Feeds for Stock and Campdraft Horses

Feeds for Stock and Campdraft Horses

On the face of it, the feeding value of different horse feeds might seem easily gauged by simply comparing the energy content.  Not so says Amanda Carney, animal nutritionist for Stance Global.

Just as oils aint oils, horse feeds aint horse feeds.  Horses can obtain energy from fibre, starch and oils.  Whilst all three nutrients supply energy, they are metabolised differently in the horse.  Fibre and oils produce slow-release energy for stamina, whilst sugar and starch yields "up and go" energy for explosive exercise.  This is an important distinction when it comes to choosing the right feeds for your horse, and explains why energy content alone is not an accurate indicator of a feed's suitability.

Roughage should form the basis of every horse's diet, and this is no different where stockhorses and campdrafters are concerned.  Roughage (i.e. hay, pasture and chaff), is high in fibre and helps in the transit of feed through the horse's gut, as well as providing an essential source of slow-release energy.  .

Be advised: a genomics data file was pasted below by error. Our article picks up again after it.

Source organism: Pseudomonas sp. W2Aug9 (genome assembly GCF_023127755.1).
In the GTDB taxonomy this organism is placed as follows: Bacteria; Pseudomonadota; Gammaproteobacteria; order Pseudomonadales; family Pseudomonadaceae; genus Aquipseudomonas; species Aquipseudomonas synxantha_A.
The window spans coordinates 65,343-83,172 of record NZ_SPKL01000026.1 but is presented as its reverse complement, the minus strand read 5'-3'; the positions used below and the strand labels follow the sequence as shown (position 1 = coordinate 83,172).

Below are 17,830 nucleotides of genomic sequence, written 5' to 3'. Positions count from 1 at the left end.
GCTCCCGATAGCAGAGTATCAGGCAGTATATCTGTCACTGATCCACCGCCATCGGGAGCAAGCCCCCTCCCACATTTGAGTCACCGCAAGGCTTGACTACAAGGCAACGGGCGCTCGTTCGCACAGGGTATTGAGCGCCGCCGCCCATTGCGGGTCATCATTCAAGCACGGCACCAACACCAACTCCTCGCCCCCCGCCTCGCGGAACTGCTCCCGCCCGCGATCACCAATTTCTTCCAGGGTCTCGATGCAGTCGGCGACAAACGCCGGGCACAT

Campdraft horses compete for apprximatley 1 minute per run. They need explosive energy usually supplies by high NSC (grain based) feeds. Most commercial feeds are grain based. Grain is high in sugar and starch (NSC) and often related to metabolic disorders including ulcers, tying up, colic and lameness and fizzy behaviour. The trade off therefor is high grain and  possibly metabolic chaos.  Campdraft horses also suffer from ulcers induced by both diet and stress. High NSC diets induce ulcers. Stress induced by transport and competition also induce ulcers. Also, if the teeth have not been rasped, this will reduce saliva flow and exacerbate stomach ulcers.

By comparison. oils are also very energy dense, and provide "cool' energy".   Not all oils are the same.  Polyunsaturated (PUFA) oils including canola, soy, maize and ricebran contain high levels of omega 6 oils and are often linked to inflammation. These oils are also slowly absorbed and provide for stamina energy. Other oils such as coconut oil are saturated and hence do not go rancid. Coconut oil is also rich in medium chain triglycerides (MCT) which are rapidly metabolised to produce non glucose ready energy. 

When selecting feeds for working horses, remember to consider what type of energy each feed will provide, rather than simply comparing the energy content. Select feeds that provide balanced energy from glucose (is feeds <15% NSC) with an oil content of 10-15%. Check for ulcers, check teeth and feed a balanced feed to avoid ulcers wherever possible